Tina Greenbaum

By Tina Greenbaum

Olympic Performance, Business Performance: One in the Same

150 150 Tina Greenbaum

I love the Olympics! From the pomp and circumstance of the Opening Ceremonies, to the stories of the individual athletes to the thrill of victory and the agony of defeat. Given that I’m a “people person,” I’m always wondering about the “back story” of Olympians and their performance.

What’s going on in the mind of the athlete? I’d like to interview each one of them and ask, “What did you do to train your mind? How are you thinking – or are you thinking – during the heat of the competition? How do you talk to yourself when you lose – when the dream passes you by?”

These athletes are people, just like you and me. Let’s look at what sets them apart and see how can you achieve that level of greatness in your life and your work. Perhaps you are at the pinnacle of your career and have mastered a great many of the mental skills that are necessary to be calm in the heat of moment. Or possibly, you are in an enviable professional position, but the stress is taking its toll.

Or you may be on your way towards higher goals, but don’t know how to harness your energy in the manner of a true Olympian. Many highly competitive people like athletes, business leaders and entrepreneurs think that success is about working harder. While you cannot achieve lofty goals without hard work, it’s the mental training that makes the difference.

Here are 3 skills that you can begin to cultivate. Many of them you have heard about before. I frequently say that this information is “common knowledge, but not common
practice.” If you want to upgrade your level of performance under pressure, you will need to take it on with the same level of commitment as with any other skill you want to master.

1. Meditation

Meditation is simply “focused concentration,” Pick a sound, a word, an image, your breath, a candle…anything that you can bring your attention back to every time it wanders. One of the hallmarks of great athletes and great leaders is their ability to assess a situation in a split second. They don’t get flustered under intense pressure; they see possibilities where others don’t.

Meditation works on both the mind and the body in profound ways. When we quiet down the nervous system, we also quiet down the part of the brain that is always chattering. At the same time, we are strengthening the pre-frontal cortex, which is the executive part of the brain that we want onboard in pressured situations. I frequently hear people say, “I can’t meditate. I can’t quiet my mind.” Just remember, that the “monkey mind” is our natural state when the mind is untrained. Meditation is one of the keys to changing that situation.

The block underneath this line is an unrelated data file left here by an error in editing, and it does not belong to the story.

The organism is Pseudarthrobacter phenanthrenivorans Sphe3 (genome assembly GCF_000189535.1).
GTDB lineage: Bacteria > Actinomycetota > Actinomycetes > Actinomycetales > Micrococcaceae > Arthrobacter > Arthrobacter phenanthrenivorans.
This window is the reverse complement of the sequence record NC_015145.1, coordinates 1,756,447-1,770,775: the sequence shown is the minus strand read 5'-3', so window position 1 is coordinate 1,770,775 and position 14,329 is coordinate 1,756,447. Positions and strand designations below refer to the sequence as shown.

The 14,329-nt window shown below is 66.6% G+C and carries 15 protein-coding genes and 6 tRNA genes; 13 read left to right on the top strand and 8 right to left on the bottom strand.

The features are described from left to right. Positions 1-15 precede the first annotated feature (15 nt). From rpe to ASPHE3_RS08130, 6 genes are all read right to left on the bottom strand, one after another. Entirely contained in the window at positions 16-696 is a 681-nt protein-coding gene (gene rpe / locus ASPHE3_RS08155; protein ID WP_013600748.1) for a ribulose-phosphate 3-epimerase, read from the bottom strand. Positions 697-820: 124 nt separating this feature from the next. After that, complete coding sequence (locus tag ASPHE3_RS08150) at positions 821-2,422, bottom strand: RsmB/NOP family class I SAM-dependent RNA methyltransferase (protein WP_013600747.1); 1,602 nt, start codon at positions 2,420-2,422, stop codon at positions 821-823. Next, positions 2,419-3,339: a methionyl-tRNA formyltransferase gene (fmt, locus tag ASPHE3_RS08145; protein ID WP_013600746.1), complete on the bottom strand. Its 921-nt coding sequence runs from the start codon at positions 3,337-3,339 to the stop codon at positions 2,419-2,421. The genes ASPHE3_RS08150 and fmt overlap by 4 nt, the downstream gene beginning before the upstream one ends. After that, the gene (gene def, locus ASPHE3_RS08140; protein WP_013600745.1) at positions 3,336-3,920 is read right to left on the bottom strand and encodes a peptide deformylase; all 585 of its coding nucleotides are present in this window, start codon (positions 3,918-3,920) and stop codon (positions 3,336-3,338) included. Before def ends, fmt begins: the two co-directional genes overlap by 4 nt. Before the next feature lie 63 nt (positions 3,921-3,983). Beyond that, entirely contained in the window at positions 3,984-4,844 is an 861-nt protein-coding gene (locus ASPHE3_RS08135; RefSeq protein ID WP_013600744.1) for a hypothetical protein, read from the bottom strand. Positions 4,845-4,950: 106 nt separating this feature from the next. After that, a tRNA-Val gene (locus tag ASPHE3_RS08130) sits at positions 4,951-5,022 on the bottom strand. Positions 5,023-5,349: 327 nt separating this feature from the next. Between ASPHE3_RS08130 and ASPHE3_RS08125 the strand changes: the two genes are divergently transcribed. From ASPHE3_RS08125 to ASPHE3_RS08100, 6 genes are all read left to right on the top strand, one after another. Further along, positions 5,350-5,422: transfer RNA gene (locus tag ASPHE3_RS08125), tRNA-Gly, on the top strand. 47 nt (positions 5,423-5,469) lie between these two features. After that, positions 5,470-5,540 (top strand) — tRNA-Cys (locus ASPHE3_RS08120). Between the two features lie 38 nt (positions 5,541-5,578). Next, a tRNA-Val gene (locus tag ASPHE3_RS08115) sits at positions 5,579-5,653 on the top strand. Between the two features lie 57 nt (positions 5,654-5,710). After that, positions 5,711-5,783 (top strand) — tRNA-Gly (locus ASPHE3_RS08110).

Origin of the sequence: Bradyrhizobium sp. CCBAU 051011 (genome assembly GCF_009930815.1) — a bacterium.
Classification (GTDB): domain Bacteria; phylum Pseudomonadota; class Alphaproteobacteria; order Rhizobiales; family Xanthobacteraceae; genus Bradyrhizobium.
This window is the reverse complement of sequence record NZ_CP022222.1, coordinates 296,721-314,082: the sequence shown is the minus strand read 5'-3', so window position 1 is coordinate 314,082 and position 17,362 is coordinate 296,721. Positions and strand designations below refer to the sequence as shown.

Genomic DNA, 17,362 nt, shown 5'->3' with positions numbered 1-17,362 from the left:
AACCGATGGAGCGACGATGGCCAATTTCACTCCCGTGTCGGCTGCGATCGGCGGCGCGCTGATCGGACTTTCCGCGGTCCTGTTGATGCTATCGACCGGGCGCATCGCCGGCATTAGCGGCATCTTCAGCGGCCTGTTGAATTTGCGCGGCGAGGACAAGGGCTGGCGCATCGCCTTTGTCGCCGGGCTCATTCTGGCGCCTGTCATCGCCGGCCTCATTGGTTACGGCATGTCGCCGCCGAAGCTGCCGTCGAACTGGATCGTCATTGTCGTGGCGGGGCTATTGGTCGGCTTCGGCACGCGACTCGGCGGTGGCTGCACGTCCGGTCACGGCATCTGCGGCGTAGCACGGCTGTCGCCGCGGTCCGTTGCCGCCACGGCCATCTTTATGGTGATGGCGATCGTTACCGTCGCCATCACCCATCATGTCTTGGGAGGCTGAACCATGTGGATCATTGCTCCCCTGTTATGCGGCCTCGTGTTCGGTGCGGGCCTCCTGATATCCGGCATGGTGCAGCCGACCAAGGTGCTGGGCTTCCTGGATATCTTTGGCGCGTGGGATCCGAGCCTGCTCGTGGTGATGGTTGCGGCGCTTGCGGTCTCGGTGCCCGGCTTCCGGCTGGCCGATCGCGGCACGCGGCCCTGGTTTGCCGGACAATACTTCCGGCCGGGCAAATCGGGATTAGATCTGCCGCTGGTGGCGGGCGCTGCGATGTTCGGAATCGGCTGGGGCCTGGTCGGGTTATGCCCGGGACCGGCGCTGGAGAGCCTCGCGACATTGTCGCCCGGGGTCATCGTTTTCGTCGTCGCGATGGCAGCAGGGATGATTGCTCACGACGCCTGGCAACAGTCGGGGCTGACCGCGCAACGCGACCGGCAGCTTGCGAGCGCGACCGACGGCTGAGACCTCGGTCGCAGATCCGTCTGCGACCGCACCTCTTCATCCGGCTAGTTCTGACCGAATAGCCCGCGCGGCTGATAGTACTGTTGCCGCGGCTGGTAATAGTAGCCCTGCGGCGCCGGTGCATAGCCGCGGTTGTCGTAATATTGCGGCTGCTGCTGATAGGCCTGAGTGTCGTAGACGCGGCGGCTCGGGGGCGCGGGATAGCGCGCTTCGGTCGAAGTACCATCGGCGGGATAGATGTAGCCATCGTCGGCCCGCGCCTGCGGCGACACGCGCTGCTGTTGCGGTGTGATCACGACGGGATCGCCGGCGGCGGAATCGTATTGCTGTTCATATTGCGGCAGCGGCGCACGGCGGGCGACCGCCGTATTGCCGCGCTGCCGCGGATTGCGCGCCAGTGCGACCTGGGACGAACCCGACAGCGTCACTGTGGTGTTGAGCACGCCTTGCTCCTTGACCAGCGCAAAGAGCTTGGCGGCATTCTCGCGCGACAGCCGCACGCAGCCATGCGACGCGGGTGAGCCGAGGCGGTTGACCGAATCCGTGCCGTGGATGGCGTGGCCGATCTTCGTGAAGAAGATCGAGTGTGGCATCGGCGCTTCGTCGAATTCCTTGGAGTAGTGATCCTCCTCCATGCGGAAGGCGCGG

2. Change Your Thoughts to “Productive Thinking.”

Again, I’m sure you’ve heard that you need to speak to yourself in a positive way, yet the mind is prone to offering us “worst case scenarios.” Just telling yourself to stop thinking in a certain way is easier said than done. Rather than glibly telling myself to think positively (because I don’t always believe it), I ask myself, “Do my thoughts produce something useful for me?” For example, If I’ve inadvertently missed an important appointment, rather than beating myself up, I ask myself in a non-judgmental way, “How did this happen and what can I learn from it?”

3. Commit

Every great achievement starts with a commitment to the self. We can’t know how things will turn out, because in taking big risks, we are subject to many variables that are out of our control. But we can control our thoughts and our actions and make that life-changing decision that we’ll do “whatever it takes” to reach our dreams.

While you’re watching the Olympics and marveling at the thrilling performances of the athletes, just know that you, too, have the potential for greatness. Learn how to harness your mind through peak performance training.

If you’d like to see where you are on the level of peak performance skills, I invite you to take my quiz here.

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